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The following article appeared in Left Business Observer #119, July 2009. Copyright 2009, Left Business Observer.

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Web of nonsense

Financial crises always spark interest in marginal critics of the system. One that’s attracted interest on the left is Ellen Brown, who’s got a book and a website called Web of Debt. She and her kind should be given wide berth.

Brown is a fine example of a mode of thinking that sees the problems of capitalism—like the polarization of rich and poor and the system’s vulnerability to periodic crises—as primarily financial in origin. She writes on her website:

Our money system is not what we have been led to believe. The creation of money has been "privatized," or taken over by a private money cartel. Except for coins, all of our money is now created as loans advanced by private banking institutions—including the private Federal Reserve. Banks create the principal but not the interest to service their loans. To find the interest, new loans must continually be taken out, expanding the money supply, inflating prices—and robbing you of the value of your money.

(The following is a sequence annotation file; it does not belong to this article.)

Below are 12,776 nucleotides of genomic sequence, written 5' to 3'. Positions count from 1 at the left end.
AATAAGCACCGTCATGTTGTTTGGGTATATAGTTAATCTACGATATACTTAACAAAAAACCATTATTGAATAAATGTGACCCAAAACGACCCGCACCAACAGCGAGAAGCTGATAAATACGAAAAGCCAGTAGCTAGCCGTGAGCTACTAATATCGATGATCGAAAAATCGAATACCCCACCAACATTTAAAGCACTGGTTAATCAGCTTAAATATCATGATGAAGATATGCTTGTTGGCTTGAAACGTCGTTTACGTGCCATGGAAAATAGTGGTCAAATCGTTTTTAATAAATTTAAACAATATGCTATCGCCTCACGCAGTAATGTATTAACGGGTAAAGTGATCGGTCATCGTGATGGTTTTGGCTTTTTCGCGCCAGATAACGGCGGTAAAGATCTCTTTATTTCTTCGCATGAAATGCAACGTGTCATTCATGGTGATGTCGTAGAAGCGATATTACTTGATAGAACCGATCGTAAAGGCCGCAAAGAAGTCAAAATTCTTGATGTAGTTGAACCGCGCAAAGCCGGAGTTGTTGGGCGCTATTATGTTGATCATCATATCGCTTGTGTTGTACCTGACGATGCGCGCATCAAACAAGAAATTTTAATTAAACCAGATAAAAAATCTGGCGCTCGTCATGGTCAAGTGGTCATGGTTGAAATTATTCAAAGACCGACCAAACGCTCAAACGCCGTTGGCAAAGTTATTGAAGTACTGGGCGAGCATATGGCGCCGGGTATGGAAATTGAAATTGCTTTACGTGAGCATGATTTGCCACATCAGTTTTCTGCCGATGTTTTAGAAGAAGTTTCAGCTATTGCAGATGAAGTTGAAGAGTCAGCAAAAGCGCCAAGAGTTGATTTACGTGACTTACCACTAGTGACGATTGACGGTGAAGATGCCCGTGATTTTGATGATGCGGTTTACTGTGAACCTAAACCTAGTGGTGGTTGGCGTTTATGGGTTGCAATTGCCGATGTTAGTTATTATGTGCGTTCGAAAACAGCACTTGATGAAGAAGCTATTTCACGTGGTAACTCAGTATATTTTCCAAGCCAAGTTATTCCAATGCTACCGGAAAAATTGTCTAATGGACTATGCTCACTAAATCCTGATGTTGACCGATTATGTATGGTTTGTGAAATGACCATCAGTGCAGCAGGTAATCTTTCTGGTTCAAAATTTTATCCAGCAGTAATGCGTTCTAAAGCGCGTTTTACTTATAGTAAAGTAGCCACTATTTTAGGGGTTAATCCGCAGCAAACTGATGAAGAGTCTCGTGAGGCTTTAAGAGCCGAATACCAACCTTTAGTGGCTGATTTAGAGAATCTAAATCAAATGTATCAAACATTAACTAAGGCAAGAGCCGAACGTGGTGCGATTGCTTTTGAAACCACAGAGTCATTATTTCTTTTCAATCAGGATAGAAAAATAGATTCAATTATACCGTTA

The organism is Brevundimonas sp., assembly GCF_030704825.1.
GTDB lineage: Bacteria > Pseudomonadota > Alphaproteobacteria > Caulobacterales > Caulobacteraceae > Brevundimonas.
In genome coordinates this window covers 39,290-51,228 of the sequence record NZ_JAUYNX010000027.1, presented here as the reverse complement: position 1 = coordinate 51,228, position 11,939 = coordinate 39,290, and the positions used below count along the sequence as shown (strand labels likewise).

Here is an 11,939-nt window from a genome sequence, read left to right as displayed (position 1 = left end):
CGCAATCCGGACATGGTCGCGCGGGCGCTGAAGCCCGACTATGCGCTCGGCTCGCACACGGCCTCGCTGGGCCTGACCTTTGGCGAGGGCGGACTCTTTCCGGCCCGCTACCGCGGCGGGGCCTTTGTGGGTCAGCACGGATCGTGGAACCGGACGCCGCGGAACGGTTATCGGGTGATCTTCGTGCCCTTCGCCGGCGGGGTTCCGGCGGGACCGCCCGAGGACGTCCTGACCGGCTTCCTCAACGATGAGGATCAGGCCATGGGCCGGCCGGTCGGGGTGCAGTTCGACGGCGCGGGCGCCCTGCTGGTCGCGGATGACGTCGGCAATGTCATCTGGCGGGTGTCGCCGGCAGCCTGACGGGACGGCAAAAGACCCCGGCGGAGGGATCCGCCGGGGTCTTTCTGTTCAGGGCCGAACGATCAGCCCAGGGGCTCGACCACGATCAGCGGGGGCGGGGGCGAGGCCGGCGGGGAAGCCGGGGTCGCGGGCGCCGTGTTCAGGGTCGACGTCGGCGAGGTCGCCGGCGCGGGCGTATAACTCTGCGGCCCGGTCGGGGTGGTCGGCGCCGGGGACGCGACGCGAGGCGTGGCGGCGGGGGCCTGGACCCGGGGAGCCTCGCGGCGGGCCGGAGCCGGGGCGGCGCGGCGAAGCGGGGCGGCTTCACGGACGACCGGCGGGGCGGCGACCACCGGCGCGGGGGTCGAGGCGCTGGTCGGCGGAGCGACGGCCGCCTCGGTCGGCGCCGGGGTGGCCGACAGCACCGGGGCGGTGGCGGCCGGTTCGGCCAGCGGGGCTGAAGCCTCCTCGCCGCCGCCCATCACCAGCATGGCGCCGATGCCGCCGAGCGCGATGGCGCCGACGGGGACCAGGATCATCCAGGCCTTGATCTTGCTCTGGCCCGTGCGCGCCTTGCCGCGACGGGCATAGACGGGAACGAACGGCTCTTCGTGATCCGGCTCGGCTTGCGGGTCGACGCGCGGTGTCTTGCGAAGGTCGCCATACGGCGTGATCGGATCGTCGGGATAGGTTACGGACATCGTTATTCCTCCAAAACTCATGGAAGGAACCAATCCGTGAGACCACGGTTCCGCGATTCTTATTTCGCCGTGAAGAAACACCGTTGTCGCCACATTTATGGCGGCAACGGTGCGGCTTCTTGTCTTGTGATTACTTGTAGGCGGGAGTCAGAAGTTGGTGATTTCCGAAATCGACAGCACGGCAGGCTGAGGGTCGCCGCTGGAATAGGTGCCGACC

How people can spend the time it takes to write a book and still get so much wrong? For much of the 19th century, our money system was largely private. Individual banks issued notes of varying reliability, with limited geographic acceptance. And the national and international monetary system was based on gold, an entirely private and stateless standard.

The Federal Reserve is a public–private hybrid, but it’s a lot more public than the system that preceded it. And it’s also brought a measure of stability to the system that was badly lacking in the 19th century. Almost half of the last decades of the 19th century were times of recession or depression. Commodity prices declined steadily, putting great strain on farmers in particular. There is absolutely nothing about the monetary system of the late 19th century that offers a model, unless you’re a wacko libertarian.

Brown’s critique of the Fed as an inflationary force is deeply odd. The standard populist critique of the Fed is that it’s too adamant about keeping down inflation—and to drive the economy into recession to do so. That’s not really been true of the Fed for more than twenty years, but it was true of how Paul Volcker ran the institution in the 1980s. The last thing we need to worry about right now is inflation—and the Fed is busily pumping money into the system to keep things from going down completely down the drain. There’s a lot wrong with they way they’re doing it, but it’s better than letting it all go, 19th-century style.